Failures in identifying early HIV infection, providing state-of-the-art treatment, and meeting the medical and non-medical needs of patients occur commonly among civilian providers across the United States. To improve the care of veterans with HIV/AIDS in the VA, the QUERI-HIV, of which this project is a part, aimed to build on these findings.
The goal of this study was to supplement the HIV Quality Enhancement Database (HIV-QED), a research-standard derivative of the Immunology Case Registry (ICR), with primary data collected from a sample of HIV-infected veterans for the purpose of providing comprehensive baseline information on their current care.
We conducted 35-minute telephone interviews with veterans in VA care for HIV/AIDS in CY 2001 after pretesting the survey instrument on 50 subjects. Instrument domains included satisfaction with care, unmet needs, functional status, adherence to medication regimens, health-related quality of life, and similar variables. Using the VA ICR as the sample frame, we selected a probability-proportional-to-size sample of facilities and then a random sample of veterans from each of the sampled facilities. Of the nearly 18,000 patients in the universe of 134 VA facilities that provide HIV-specific care, 2,500 patients in 47 facilities were targeted for recruitment. We anticipated a yield of 1,800 responses (or 10% of the universe), assuming a 70 percent response rate.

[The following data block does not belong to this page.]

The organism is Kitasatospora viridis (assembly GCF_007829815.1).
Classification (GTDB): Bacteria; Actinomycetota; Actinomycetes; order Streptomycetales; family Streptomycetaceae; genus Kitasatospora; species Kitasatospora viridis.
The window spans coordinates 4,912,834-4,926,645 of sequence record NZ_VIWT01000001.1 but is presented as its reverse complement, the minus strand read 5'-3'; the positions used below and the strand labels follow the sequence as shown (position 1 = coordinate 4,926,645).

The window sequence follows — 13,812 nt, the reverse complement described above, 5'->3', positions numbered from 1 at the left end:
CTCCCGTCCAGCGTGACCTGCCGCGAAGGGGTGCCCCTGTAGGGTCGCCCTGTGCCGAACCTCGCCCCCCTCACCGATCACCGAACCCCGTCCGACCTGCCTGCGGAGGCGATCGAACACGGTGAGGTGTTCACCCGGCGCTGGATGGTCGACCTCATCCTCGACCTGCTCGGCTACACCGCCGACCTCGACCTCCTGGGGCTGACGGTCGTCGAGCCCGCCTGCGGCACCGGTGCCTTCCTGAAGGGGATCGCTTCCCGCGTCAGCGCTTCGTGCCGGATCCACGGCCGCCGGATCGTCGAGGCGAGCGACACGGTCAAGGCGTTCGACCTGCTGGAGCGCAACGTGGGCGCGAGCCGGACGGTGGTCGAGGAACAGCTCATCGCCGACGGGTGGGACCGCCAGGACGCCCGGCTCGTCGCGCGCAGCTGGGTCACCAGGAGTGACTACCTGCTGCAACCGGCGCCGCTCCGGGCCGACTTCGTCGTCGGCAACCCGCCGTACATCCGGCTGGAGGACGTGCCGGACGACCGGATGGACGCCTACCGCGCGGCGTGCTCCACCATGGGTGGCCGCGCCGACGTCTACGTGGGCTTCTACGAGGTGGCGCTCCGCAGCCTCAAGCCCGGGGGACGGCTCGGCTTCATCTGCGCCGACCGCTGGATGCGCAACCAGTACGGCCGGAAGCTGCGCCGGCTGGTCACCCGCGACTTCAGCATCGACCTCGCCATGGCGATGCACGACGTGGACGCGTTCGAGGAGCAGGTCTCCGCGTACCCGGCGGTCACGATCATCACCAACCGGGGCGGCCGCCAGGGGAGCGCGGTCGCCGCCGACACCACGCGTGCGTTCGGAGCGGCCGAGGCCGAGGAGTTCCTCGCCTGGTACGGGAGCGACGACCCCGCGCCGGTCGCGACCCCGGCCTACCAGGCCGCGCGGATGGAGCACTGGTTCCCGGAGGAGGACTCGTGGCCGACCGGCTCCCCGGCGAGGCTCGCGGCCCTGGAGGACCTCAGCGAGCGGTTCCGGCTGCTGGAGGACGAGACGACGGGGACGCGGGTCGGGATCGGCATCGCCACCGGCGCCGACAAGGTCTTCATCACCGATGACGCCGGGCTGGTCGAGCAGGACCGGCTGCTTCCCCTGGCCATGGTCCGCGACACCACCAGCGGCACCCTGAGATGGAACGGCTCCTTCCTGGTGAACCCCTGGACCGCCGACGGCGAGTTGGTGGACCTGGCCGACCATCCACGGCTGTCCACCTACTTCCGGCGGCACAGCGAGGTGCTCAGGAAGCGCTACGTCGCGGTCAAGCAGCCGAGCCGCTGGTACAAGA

573 patients from 30 facilities completed interviews for an overall 23% response rate. Hospital HIV caseloads of all sizes were evenly represented (33.3% <200 HIV pts/yr, 33.2% 200-400 HIV pts/yr, 33.5% >400 HIV pts/yr). Respondents were primarily >50 yrs., male, African-American, at least high school educated, and had household incomes >$10,000. Preliminary findings reveal that respondents had lower general physical and mental health compared to national norms (SF-12 PCS=43.6, MCS=45.1) and 3 or > general co-morbid conditions (52%). 68% reported have at least one HIV-related co-morbidity; 48.2% had 1 or > days in bed due to health in previous 4 weeks and 27.8% reported no limitations in physical functioning. Regarding substance use, 11% had at least a strong indication of alcoholism (CAGE) but 75% reported no illegal drug use in previous 30 days; of the 25% who reported drug use, marijuana was the most commonly used substance. Analysis of non-response revealed significant differences between participating and nonparticipating sites and patients.
Data collected on these variables will help detect problems in care quality and health deficits; and identify areas for expanding services. Results will also help elucidate the problem of survey non-response.
- Asch SM, Kilbourne AM, Gifford AL, Burnam MA, Turner B, Shapiro MF, Bozzette SA. Underdiagnosis of depression in HIV: who are we missing? Journal of general internal medicine. 2003 Jun 1; 18(6):450-60.